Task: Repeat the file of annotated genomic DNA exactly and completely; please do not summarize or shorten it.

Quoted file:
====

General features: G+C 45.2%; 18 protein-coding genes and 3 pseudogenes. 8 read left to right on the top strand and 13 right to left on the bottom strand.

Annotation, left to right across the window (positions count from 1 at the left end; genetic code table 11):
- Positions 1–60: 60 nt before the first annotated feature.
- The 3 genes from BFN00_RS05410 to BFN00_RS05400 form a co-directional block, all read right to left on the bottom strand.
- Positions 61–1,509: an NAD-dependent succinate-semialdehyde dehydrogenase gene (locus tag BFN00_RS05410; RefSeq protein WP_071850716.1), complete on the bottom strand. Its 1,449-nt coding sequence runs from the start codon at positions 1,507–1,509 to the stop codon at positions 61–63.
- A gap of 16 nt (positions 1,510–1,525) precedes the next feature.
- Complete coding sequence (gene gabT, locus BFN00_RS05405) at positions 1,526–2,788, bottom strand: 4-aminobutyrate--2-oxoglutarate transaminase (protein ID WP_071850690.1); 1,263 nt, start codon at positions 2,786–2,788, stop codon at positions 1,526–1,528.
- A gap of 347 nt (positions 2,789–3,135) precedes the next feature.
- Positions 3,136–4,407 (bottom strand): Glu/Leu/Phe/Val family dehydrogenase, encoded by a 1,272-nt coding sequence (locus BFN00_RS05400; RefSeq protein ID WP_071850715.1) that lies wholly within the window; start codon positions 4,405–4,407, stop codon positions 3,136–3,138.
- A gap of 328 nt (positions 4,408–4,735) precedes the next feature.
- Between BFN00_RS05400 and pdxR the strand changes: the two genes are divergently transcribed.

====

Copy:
General features: G+C 45.2%; 18 protein-coding genes and 3 pseudogenes. 8 read left to right on the top strand and 13 right to left on the bottom strand.

Annotation, left to right across the window (positions count from 1 at the left end; genetic code table 11):
- Positions 1–60: 60 nt before the first annotated feature.
- The 3 genes from BFN00_RS05410 to BFN00_RS05400 form a co-directional block, all read right to left on the bottom strand.
- Positions 61–1,509: an NAD-dependent succinate-semialdehyde dehydrogenase gene (locus tag BFN00_RS05410; RefSeq protein WP_071850716.1), complete on the bottom strand. Its 1,449-nt coding sequence runs from the start codon at positions 1,507–1,509 to the stop codon at positions 61–63.
- A gap of 16 nt (positions 1,510–1,525) precedes the next feature.
- Complete coding sequence (gene gabT, locus BFN00_RS05405) at positions 1,526–2,788, bottom strand: 4-aminobutyrate--2-oxoglutarate transaminase (protein ID WP_071850690.1); 1,263 nt, start codon at positions 2,786–2,788, stop codon at positions 1,526–1,528.
- A gap of 347 nt (positions 2,789–3,135) precedes the next feature.
- Positions 3,136–4,407 (bottom strand): Glu/Leu/Phe/Val family dehydrogenase, encoded by a 1,272-nt coding sequence (locus BFN00_RS05400; RefSeq protein ID WP_071850715.1) that lies wholly within the window; start codon positions 4,405–4,407, stop codon positions 3,136–3,138.
- A gap of 328 nt (positions 4,408–4,735) precedes the next feature.
- Between BFN00_RS05400 and pdxR the strand changes: the two genes are divergently transcribed.